Matching with Phantoms

By Bruno Decreuse

http://d.repec.org/n?u=RePEc:hal:wpaper:halshs-00472751_v1&r=dge

Searching for partners involves informational persistence that reduces future traders’ matching probability. In this paper, traders that are no longer available but who left tracks on the market are called phantoms. I examine a discrete-time matching market in which phantom traders are a by-product of search activity, no coordination frictions are assumed, and non-phantom traders may lose time trying to match with phantom traders. The resulting aggregate matching technology features increasing returns to scale in the short run, but has constant returns to scale in the long run. I discuss the labor market evidence and argue that there is observational equivalence between phantom unemployed and on-the-job seekers.

Those involved in faculty searches can very well relate with this paper. The fact that it takes time to process candidate files leads to obsolete information about the availability of candidates, with potentially high costs of deal with a file of someone who has already found a job. Similarly, candidates may put effort in an application for a position that has already been filled. While the academic job search may dramatize such effects, they may still apply and be macroeconomically relevant for other labor markets.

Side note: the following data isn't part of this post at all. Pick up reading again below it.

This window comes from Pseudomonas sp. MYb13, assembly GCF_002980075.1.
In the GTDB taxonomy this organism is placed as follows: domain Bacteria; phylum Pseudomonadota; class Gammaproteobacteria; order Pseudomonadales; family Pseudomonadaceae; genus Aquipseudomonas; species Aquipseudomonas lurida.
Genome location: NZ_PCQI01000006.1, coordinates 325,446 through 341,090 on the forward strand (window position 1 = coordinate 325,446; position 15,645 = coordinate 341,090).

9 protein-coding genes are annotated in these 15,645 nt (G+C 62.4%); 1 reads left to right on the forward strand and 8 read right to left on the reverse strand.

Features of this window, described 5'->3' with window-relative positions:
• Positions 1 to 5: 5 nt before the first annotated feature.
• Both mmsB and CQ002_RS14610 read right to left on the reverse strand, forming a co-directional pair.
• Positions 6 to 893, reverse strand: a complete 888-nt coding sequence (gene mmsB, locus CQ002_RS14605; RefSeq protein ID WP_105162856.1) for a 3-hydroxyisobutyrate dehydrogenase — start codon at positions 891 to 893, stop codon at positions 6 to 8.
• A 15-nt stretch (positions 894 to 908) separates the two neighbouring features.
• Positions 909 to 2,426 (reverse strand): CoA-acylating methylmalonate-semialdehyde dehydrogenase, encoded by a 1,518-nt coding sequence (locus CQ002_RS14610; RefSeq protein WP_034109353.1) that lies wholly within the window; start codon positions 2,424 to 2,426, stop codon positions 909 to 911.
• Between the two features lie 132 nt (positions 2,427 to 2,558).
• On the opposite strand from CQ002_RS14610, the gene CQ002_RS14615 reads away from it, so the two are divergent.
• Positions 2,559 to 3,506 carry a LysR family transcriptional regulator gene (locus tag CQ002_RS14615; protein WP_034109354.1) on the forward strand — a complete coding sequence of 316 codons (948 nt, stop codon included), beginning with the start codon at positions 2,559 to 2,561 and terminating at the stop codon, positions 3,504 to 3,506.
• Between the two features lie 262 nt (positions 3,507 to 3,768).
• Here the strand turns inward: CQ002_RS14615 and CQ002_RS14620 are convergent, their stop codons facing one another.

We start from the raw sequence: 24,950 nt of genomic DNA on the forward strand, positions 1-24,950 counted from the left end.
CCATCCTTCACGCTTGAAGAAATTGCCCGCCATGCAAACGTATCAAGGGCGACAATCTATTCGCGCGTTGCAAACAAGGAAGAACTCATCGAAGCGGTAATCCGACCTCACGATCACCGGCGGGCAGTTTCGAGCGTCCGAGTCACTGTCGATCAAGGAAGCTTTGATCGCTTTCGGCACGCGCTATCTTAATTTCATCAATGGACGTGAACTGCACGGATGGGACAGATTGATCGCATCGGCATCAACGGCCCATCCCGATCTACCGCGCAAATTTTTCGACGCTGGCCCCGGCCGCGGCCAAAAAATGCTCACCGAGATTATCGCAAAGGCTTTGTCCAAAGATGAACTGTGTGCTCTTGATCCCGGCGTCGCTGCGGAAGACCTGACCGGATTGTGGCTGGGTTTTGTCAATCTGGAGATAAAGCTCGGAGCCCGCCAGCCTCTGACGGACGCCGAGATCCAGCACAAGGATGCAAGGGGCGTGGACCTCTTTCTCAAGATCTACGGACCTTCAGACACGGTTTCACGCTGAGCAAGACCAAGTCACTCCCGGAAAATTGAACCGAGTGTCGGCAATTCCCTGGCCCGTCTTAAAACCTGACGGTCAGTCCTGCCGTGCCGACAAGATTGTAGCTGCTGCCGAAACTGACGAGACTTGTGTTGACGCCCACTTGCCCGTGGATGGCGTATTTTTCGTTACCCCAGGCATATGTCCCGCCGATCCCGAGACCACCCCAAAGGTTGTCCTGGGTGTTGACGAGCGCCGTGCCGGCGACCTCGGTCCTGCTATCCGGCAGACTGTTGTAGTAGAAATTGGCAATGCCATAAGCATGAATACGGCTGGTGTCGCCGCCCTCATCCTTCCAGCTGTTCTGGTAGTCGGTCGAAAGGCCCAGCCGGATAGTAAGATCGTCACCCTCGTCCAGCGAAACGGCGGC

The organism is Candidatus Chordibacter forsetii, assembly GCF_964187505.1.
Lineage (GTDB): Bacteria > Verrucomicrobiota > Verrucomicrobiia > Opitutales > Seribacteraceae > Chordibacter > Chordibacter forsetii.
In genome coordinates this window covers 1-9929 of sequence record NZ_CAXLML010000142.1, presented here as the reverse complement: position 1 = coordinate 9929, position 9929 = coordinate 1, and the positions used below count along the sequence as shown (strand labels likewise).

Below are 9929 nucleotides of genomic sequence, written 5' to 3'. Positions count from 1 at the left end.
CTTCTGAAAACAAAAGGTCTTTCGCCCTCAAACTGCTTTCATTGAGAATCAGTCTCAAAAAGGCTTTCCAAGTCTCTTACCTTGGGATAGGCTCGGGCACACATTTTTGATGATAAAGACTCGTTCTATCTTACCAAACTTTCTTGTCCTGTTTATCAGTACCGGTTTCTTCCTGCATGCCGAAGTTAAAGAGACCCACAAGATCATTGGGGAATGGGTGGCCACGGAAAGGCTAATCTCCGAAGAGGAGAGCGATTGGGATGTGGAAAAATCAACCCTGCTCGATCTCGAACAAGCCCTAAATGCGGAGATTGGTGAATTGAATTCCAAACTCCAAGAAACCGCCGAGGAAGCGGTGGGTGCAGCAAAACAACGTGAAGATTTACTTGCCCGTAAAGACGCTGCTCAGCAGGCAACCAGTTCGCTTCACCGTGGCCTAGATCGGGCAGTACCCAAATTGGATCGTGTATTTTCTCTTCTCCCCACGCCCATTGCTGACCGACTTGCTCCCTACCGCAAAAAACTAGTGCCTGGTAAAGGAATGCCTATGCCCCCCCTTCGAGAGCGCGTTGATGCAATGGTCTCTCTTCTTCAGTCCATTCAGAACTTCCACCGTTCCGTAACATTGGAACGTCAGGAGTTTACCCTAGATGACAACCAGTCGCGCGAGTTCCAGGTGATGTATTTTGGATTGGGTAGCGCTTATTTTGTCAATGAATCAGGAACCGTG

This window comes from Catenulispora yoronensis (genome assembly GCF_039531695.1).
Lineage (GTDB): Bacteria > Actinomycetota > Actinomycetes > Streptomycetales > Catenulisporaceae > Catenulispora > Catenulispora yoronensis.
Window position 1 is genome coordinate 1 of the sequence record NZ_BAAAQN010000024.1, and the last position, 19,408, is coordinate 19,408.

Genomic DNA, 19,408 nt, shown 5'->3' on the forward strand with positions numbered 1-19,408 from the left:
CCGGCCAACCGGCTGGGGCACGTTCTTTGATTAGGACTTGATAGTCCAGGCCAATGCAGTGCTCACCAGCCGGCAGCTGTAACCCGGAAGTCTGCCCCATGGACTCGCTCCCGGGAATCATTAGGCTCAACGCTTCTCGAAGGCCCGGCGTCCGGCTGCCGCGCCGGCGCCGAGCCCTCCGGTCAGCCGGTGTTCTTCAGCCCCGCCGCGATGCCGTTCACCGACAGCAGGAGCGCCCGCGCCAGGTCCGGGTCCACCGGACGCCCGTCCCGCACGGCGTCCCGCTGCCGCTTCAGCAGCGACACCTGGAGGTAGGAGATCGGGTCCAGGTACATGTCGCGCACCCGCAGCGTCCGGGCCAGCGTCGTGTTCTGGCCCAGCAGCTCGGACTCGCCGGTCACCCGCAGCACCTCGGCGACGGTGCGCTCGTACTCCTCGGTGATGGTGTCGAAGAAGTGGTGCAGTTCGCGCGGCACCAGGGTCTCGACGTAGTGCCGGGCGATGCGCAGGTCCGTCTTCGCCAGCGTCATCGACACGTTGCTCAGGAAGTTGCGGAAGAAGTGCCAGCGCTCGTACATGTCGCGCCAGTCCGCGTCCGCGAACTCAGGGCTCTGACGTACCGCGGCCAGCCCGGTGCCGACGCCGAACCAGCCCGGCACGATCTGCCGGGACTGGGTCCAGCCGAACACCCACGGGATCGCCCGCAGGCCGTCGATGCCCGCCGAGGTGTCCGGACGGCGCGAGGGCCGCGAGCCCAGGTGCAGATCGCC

Advertisements

One Response to Matching with Phantoms

  1. Sometimes small imperfections have far reaching consequences, from a practical and a theoretical viewpoint. This paper is a nice illustration of such a principle: job seekers frequently answer to job offers and are told that the job is already filled, though the add can still be found in the newspapers (or websites). Apparently, nobody cares about that, and few efforts are made to deal with such a problem. Though, one may imagine that searching for a job could be much more efficient if such ‘phantom’ job offers were withdrawn from the newspapers. Thus, after having introduced the reader to ‘phantom job offers’ and ‘phantom job seekers’, the paper analyzes several scenarios where phantom job offers may arise and highlighting how and why they matter for the whole economy.

Leave a Reply

Fill in your details below or click an icon to log in:

WordPress.com Logo

You are commenting using your WordPress.com account. Log Out / Change )

Twitter picture

You are commenting using your Twitter account. Log Out / Change )

Facebook photo

You are commenting using your Facebook account. Log Out / Change )

Google+ photo

You are commenting using your Google+ account. Log Out / Change )

Connecting to %s

%d bloggers like this: